For The Metrosexual Belt-Tightener: The Man Girdle

By: By PAISLEY DODDS
By: By PAISLEY DODDS

LONDON (AP) - It's for the man who has a little too much of
everything - the man girdle, or "mirdle."

In a land where metrosexuals reign, a London department store is
hoping to cash in on the lucrative men's underwear market Thursday
by launching a throwback to the Victorian era, a gut-cinching
garment that designers say will help men make it through these
belt-tightening times.

The stretchy contraptions resemble normal sleeveless tank tops
or long-sleeved T-shirts - only shrunk down two or three sizes in a
special blend of Spandex, nylon and polyester. Control underwear
will be launched later this year.

"It makes waists look trimmer, improves posture and helps men
get into the latest slimmer fitting suits," said Gavin Jones, head
of the Australian company Equmen, which launched its male shapewear line in Selfridges on Thursday. "Men are under a lot of pressure right now to perform financially, socially and romantically. Why
shouldn't we have the same products that women have had for years
to make us feel better?"

Europe has been at the forefront of the metrosexual revolution,
illustrated by images of a svelte Daniel Craig in tight bathing
trunks or a fitted tuxedo as 007, and a near hairless David Beckham
in white Armani bikini briefs - larger-than-life ads that stretch
out across London's double-decker buses. Even Clive Owen, the
British actor known for his rugged good looks and reticent
characters, is the face of Lancome's new anti-aging skin-care line.

As male vanity has increased in the past decade, so have retail
sales.

In the United Kingdom, sales of men's grooming products -
moisturizers, home waxing kits, manicure kits - totaled some 840
million pounds ($1.18 billion dollars) last year, according to a
report from market research firm Mintel.

Similarly, men's underwear sales are growing faster than
women's. In Selfridges, sales of men's underwear were up 21 percent
whereas women's underwear grew by some 10 percent last year. The UK alone totaled roughly 679 million pounds ($957 million) in men's
underwear sales in 2007 - the latest statistics available - whereas
the U.S. tallied about $4.9 billion in 2008, according to Mintel.

Equmen's undershirts promise "to do for guy's chests what Spanx
have done for flabby female thighs."

"Brands like Spanx have been huge for women, so we thought
pretty soon the same thing would happen for men," said Mithun
Ramanandi, a Selfridges underwear buyer. "We saw the brand last
year and it was something that didn't look like a corset -
something that men could wear to look slimmer without looking
silly."

Spanx, one of the leading brands of shapewear for women which
exceeded $350 million in retail sales last year, is also
considering a new line for men.

"We have something in the works," said Misty Elliott, a
spokeswoman for the Atlanta-based company. "Men have been asking
us for it and let's face it - they want to take advantage of the
style tricks women have been using for years."

Department stores in the United States, such as Saks Fifth
Avenue, are also offering lines of male control wear. Saks started
carrying a line last year from 2(X)ist, which features briefs and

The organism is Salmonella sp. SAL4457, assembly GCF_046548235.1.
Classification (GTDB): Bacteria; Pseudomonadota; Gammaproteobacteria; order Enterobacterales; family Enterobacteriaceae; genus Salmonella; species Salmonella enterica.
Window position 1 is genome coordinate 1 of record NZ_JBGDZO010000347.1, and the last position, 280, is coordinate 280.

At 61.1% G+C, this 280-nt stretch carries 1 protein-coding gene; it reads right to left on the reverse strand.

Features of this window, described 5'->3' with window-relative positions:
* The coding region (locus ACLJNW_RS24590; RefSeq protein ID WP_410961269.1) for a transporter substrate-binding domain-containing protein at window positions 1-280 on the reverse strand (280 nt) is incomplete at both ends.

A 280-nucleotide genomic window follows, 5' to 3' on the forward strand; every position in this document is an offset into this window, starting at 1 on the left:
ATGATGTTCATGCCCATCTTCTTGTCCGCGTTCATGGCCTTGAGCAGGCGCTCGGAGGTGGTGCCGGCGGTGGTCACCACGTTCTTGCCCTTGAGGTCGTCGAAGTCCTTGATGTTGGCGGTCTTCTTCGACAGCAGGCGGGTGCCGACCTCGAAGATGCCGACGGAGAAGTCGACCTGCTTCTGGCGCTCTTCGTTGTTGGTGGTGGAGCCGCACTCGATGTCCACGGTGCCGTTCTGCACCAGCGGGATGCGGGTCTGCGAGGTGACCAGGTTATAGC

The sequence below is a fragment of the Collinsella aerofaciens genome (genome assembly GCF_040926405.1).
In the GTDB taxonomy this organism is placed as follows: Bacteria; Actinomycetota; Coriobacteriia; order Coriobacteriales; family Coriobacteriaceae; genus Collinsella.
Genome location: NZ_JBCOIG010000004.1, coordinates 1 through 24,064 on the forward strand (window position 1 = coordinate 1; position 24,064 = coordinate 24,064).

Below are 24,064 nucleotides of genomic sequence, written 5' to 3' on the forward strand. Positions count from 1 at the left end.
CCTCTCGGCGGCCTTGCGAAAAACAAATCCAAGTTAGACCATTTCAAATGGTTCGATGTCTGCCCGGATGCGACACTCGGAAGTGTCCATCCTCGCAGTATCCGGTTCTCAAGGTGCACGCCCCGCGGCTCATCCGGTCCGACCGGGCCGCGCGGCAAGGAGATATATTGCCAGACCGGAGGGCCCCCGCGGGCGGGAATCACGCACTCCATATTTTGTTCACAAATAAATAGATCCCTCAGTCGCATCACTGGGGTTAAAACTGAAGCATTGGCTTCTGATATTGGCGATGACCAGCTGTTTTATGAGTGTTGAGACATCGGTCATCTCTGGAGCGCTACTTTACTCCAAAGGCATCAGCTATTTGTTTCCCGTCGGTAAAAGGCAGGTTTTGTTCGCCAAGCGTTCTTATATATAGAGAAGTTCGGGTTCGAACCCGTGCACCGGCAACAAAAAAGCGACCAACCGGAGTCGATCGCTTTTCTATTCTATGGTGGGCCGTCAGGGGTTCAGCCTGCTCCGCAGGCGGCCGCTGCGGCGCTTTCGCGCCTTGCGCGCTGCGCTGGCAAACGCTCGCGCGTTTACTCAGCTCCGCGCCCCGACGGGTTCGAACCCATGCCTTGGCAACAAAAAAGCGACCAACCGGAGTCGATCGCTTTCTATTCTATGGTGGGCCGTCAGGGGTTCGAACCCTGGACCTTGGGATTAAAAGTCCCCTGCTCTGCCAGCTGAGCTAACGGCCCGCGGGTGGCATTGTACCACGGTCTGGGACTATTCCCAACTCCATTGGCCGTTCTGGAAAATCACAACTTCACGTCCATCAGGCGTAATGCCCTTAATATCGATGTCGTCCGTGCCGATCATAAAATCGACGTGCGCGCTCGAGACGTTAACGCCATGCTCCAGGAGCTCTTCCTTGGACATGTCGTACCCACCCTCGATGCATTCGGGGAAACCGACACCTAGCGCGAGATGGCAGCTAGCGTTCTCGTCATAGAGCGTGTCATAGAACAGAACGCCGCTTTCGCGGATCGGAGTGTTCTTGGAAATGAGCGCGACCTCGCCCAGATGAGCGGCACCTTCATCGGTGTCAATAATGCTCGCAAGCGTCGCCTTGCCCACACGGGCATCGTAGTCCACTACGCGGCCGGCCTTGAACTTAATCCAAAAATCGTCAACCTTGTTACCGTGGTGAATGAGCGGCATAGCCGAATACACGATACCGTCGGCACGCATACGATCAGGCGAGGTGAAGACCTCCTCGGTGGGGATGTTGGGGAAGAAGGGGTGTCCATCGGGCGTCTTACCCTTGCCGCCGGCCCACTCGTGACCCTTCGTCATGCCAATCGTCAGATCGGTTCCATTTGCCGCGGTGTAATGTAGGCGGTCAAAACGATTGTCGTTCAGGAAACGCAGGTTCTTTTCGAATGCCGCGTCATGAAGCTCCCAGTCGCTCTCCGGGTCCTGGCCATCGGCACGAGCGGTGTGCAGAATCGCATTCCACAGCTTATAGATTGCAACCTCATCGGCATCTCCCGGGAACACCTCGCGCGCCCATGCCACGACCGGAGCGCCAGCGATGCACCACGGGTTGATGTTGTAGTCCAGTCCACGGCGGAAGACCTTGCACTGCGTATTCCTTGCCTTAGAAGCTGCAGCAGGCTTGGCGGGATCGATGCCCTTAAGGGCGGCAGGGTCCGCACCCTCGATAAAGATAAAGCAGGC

slimming undershirts.

Men's control wear has been around since Victorian times in
Britain, where dandies such as Lord Byron and Oscar Wilde were
known for their fanciful and slightly feminine outfits.
Advertisements for male girdles became popular in the 1930s but
many of the products struggled to look different than women's
undergarments.

Today's man girdle looks like something Marlon Brando might have
worn in "A Streetcar Named Desire" - a slimmer and more coifed
Brando, that is.

"An old relative of mine said there used to be men and women,
now there's this gray," said Pete Bainbridge, 31, a consultant in
financial services. "I suppose some people want to look good. It's
not my taste."

Retailers say it's not about making men more feminine, it's
about giving them more options.

Some agree, in theory.

"I suppose I would buy products I wouldn't have 10 years ago,"
said Adam Lazarus, 51, a business consultant.

Jones, who founded Equmen in 2007, said he got the idea by
looking at specialty clothes that athletes wear.

"I thought if there is apparel that can help shave off a second
of the time for swimmers or cyclists there must be something that
could improve the performance of hardworking men who have kids and
a mortgage to pay - a man who doesn't necessarily have time to get
off the merry-go-round and make himself look and feel better."

Selfridges, which opened up a spa last year for men, has
increased their underwear department by more than a third in its
flagship London store. In its other UK locations, the underwear
department has tripled in space to make room for specialty garments
like Equmen's.

"If it's going to be called a bloody girdle or 'mirdle' then
I'll take it on the cheek if it gets men to try it," says Jones.
"But I think there needs to be line drawn between a man wacking on
a bit of mascara and buying a product that's going to give him more
confidence and keep his belly from hanging over his belt."

Equmen's precision undershirts, start at 49 pounds ($69
dollars). Other lines for warmer climates will be released soon.
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On the Net:
http://www.equmen.com
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Associated Press Writer Dean Carson contributed to this story.


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